Reaching for higher education in outback, India
Originally posted December 16, 2011
I have relocated to a home of a Westerner in the village in Arangaon, just next to the village I was in previously. Among the benefits of the move are relatively dependable electricity, water and Internet access.
I am getting enculturated (one of my primary goals for this month) and I am being well-trained in what Westerners must not eat or drink, how to make sure food and drink are safe or how to make them safe and a myriad of other precautions that Westerners must adhere to in order to remain well in India. Meanwhile, just around the bend, an entire family in this village of dalits/ untouchables (where I am living) was attacked by some virus as yet unidentified; one of the children died and all of the rest are critical. Scary.
Most of Arangaon’s villagers are dalits (“untouchables”.) I am becoming friends with a few families. Suffice it to say that they are no different than anyone else except that they were born into a dirt-poor and illiterate class and most of them are working hard to just put food on the table. My new housemate, Robin, and I are working with two of the young people, both of whom are bright, hard-working and dedicated to bettering their lot in life. With much tutoring from Robin, Mehera, in her mid-twenties, just graduated from a certificate program in Office Technology. Now employable as something other than a maid for Robin, Mehera plans to move to the city – Pune (formerly Poona) – about four hours away. Jai, a man of about 30, very much wants to go to the chiropractic school at Life University in Marietta, GA, near Atlanta. Jai currently works in a call center for Tata, the largest auto maker in India. Jai attended a week-long “chiropractic camp” near Mumbai (Bombay) presented by Life U. alumni. He was so impressed by all of the good that this group of chiropractors was able to do for hundreds of locals that he decided this was to be his profession.
Robin is a clinical social worker. With the help of Robin her husband, Jim, the latter young one, Jai, has been offered a 50% scholarship by Life U. Robin’s husband is an alumnus of Life Chiropractic. Robin says – somewhat seriously – that if they were to adopt Jai he would be entitled to a 100% free ride at Life U. But Robin and husband are not ready to go that far. So Jai still needs the other half plus international airfare. Jai will stay with us this weekend and we will be working with him for most of this weekend. Robin’s focus will be on a number of financial aid possibilities she has identified; I will be focusing on Fulbright and Rotary International academic exchanges.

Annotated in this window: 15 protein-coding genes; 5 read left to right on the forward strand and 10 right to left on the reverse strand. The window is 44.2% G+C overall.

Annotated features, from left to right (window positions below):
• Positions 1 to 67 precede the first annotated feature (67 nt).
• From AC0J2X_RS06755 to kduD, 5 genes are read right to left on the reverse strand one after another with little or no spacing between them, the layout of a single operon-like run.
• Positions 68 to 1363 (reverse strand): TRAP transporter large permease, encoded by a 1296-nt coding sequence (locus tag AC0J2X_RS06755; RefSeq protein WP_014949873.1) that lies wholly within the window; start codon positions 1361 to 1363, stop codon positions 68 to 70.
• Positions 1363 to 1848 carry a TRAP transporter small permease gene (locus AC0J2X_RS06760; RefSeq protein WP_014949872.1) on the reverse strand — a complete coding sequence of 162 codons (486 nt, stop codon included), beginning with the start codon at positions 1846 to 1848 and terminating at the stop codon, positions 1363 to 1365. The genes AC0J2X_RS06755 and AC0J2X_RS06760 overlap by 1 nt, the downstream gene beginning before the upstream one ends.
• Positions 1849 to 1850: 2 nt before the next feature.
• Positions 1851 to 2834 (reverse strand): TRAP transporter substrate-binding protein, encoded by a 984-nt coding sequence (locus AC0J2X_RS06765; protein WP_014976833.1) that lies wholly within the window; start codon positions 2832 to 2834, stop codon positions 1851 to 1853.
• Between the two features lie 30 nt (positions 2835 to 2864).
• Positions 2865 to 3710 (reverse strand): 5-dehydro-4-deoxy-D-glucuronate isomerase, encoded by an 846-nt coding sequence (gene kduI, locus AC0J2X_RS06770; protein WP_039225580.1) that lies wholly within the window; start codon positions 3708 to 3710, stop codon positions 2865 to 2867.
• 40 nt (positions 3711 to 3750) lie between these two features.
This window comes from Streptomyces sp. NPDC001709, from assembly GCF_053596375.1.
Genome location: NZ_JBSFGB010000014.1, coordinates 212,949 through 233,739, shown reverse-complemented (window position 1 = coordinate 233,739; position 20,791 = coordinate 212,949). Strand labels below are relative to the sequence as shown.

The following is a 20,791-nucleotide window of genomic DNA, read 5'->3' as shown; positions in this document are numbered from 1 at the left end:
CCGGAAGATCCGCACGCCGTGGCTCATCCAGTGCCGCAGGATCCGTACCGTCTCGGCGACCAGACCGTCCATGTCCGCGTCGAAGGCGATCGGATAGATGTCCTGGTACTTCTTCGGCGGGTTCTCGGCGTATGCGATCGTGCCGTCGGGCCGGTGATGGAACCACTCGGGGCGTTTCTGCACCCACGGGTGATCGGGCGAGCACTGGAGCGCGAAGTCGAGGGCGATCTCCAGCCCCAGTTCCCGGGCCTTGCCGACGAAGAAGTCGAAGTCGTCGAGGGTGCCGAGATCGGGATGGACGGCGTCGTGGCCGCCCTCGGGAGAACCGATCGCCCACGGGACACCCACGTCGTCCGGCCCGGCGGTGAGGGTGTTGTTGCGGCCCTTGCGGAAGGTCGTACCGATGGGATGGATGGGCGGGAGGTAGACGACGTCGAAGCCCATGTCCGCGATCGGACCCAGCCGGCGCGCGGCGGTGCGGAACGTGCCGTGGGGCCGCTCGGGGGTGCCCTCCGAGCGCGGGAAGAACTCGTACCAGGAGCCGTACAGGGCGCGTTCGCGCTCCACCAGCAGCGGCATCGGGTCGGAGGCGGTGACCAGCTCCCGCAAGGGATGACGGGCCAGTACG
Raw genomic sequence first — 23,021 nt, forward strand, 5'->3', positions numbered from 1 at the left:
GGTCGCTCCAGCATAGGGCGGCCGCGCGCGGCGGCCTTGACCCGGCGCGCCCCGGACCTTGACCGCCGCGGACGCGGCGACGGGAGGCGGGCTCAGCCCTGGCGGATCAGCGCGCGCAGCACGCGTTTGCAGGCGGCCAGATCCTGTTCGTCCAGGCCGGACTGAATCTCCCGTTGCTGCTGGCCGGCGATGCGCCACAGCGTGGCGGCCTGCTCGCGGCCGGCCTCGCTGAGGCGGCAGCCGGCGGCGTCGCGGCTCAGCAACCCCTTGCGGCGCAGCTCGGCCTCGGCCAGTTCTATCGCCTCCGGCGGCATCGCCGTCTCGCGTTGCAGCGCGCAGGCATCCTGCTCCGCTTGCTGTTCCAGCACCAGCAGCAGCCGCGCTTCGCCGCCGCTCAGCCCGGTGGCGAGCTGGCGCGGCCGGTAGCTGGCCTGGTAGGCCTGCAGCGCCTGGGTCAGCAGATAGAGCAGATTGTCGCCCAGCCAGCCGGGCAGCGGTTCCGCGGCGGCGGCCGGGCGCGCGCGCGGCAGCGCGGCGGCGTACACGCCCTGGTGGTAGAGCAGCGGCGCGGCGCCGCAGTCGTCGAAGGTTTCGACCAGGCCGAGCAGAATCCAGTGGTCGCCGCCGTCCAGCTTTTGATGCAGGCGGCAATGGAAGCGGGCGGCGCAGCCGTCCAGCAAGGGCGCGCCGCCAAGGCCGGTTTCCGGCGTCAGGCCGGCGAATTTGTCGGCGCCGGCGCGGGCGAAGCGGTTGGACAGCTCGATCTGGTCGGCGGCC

In a couple of weeks, Robin and I, Jai, and a local chiropractor who has taken an interest in Jai, will all make a four-hour trek to Tata’s International Corporate Headquarters in Pune, to make a presentation to the HR director about the benefits of an employee wellness program (unheard of in India.) Our goal is to convince them to invest in Jai’s education, with an agreement that he will come back to Tata to create and develop an employee wellness program. (Many chiropractors are involved in employee wellness programs.) Robin has done the research on the benefits of employee wellness programs. We have gotten this close to the top of the corporation because Jai has received so many awards for the quality of his work in the call center that the guys at the top know him and think highly of him. This clearly could be much bigger than Jai becoming a chiropractor (in itself a good thing) perhaps even benefitting employees of other corporations all over India – all of big business in India pays attention to what Tata does. A wellness program that pays off at the bottom line for Tata is very likely to be emulated elsewhere in India.
As you may gather, working with and for Jai has become an exciting project for even more reasons than: I like Jai, I want him to succeed and I see the greater potential in helping him. What I also see is that I need not and should not limit my vision of how I can make a difference in India to only restorative justice or only related to law and alternative dispute resolution. Working with Jai has nothing to do with those – it is about economic justice and increasing access to education and heath care. Well worth my time and energy. In the meanwhile, I’ve been invited to deliver a restorative justice workshop at the law school at nearby University of Ahmednagar. Of course I said I’d be delighted. And I will be.
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